The response of boreal peatland community composition and NDVI to hydrologic change, warming, and elevated carbon dioxide
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Global Change Biology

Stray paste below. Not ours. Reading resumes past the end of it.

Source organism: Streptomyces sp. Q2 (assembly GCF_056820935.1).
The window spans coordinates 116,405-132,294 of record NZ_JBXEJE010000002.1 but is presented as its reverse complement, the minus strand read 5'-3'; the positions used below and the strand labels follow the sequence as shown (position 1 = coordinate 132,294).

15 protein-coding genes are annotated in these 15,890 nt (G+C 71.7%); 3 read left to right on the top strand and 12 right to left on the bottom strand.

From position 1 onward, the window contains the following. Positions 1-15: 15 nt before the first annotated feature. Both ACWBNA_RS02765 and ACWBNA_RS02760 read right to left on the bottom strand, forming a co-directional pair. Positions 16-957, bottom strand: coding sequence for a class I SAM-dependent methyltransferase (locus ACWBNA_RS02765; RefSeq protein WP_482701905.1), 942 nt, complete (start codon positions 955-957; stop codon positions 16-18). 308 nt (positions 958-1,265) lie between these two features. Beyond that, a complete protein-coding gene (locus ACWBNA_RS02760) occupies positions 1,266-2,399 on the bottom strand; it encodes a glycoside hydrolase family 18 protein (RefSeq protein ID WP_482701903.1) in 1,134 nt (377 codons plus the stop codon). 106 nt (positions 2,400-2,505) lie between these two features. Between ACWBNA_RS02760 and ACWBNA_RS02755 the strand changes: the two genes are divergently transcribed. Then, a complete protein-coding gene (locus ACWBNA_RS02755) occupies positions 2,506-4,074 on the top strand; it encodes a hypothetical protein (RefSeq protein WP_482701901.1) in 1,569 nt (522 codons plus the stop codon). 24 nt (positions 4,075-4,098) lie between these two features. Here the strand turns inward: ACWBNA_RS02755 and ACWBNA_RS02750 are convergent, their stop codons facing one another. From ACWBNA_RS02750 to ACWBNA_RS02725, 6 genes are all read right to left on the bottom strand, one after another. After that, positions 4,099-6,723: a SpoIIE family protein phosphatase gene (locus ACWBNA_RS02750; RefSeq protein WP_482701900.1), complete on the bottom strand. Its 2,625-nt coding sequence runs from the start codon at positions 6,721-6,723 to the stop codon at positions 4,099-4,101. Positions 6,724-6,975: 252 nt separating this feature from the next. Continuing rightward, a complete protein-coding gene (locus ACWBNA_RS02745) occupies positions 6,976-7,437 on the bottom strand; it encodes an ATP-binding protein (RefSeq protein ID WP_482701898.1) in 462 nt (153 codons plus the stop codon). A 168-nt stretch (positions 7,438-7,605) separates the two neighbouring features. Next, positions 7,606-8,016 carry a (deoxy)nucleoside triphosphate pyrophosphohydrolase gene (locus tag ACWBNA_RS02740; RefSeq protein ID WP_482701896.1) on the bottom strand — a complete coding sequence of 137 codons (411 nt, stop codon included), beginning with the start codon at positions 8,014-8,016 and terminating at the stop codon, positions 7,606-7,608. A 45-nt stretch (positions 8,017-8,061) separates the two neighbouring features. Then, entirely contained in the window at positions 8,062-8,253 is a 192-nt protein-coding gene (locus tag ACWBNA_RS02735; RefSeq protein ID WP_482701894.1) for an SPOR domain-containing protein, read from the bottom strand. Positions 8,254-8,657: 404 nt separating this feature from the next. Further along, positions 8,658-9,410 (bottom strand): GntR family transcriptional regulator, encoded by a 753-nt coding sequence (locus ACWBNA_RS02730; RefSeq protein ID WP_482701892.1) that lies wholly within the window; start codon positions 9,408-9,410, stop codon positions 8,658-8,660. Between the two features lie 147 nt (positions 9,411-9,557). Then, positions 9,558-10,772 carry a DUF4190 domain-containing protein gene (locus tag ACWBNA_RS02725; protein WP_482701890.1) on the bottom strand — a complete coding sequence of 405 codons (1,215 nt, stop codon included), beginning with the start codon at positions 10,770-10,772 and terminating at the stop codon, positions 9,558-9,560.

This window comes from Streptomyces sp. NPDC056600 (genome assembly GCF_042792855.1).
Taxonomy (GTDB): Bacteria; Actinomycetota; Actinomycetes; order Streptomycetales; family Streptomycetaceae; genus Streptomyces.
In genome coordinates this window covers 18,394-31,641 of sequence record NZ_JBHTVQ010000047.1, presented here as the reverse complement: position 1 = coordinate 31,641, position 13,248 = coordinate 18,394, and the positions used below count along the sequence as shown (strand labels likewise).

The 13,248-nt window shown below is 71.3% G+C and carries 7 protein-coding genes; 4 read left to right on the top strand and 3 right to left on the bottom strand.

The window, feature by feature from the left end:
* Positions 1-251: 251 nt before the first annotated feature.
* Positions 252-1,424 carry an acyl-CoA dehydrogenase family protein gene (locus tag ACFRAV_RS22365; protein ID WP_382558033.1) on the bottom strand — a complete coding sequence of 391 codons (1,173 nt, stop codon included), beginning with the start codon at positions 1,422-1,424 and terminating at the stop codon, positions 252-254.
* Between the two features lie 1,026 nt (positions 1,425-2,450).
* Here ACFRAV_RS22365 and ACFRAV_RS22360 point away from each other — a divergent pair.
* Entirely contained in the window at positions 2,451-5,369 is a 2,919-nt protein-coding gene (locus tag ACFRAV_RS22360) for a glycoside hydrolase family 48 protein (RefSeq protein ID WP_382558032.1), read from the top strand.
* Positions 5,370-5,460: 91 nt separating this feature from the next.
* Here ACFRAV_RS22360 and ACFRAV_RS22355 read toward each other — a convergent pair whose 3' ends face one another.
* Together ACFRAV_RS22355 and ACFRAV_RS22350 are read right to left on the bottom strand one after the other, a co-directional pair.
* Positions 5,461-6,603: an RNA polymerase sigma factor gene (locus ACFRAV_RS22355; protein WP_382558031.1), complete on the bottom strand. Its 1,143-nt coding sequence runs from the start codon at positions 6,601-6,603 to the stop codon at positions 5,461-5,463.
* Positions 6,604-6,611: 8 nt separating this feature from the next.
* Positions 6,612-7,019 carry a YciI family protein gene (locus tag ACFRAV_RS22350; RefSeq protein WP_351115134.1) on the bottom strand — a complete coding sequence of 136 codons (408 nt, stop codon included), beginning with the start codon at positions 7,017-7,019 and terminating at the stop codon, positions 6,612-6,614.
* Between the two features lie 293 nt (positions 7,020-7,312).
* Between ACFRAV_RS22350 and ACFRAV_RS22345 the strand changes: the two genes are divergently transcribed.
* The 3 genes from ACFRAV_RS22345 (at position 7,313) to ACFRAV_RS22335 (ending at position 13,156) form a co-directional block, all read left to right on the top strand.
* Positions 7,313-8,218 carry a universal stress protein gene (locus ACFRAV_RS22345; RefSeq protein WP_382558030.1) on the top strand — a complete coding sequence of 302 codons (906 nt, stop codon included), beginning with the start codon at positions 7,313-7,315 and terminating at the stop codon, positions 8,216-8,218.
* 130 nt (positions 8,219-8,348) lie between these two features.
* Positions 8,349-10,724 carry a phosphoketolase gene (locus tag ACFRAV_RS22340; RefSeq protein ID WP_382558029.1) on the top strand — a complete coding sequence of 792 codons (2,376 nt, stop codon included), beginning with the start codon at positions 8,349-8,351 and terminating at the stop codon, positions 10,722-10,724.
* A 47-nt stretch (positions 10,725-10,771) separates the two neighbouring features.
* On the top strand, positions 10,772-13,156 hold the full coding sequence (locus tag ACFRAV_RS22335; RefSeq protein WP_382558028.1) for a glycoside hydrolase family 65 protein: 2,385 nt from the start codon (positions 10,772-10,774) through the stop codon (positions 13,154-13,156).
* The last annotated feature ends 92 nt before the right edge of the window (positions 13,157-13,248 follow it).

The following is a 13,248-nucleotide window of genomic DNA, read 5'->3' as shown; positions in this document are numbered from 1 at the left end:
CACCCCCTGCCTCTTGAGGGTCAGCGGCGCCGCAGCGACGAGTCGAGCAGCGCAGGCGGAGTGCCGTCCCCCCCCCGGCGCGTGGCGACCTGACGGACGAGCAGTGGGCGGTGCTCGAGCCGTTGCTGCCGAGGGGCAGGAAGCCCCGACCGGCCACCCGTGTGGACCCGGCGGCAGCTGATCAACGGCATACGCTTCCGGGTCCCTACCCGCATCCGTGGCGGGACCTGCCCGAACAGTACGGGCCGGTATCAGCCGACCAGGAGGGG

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Widespread changes in arctic and boreal Normalized Difference Vegetation Index (NDVI) values captured by satellite platforms indicate that northern ecosystems are experiencing rapid ecological change in response to climate warming. Increasing temperatures and altered hydrology are driving shifts in ecosystem biophysical properties that, observed by satellites, manifest as long-term changes in regional NDVI. In an effort to examine the underlying ecological drivers of these changes, we used field-scale remote sensing of NDVI to track peatland vegetation in experiments that manipulated hydrology, temperature, and carbon dioxide (CO2) levels. In addition to NDVI, we measured percent cover by species and leaf area index (LAI). We monitored two peatland types broadly representative of the boreal region. One site was a rich fen located near Fairbanks, Alaska, at the Alaska Peatland Experiment (APEX), and the second site was a nutrient-poor bog located in Northern Minnesota within the Spruce and Peatland Responses Under Changing Environments (SPRUCE) experiment. We found that NDVI decreased with long-term reductions in soil moisture at the APEX site, coincident with a decrease in photosynthetic leaf area and the relative abundance of sedges. We observed increasing NDVI with elevated temperature at the SPRUCE site, associated with an increase in the relative abundance of shrubs and a decrease in forb cover. Warming treatments at the SPRUCE site also led to increases in the LAI of the shrub layer. We found no strong effects of elevated CO2 on community composition. Our findings support recent studies suggesting that changes in NDVI observed from satellite platforms may be the result of changes in community composition and ecosystem structure in response to climate warming.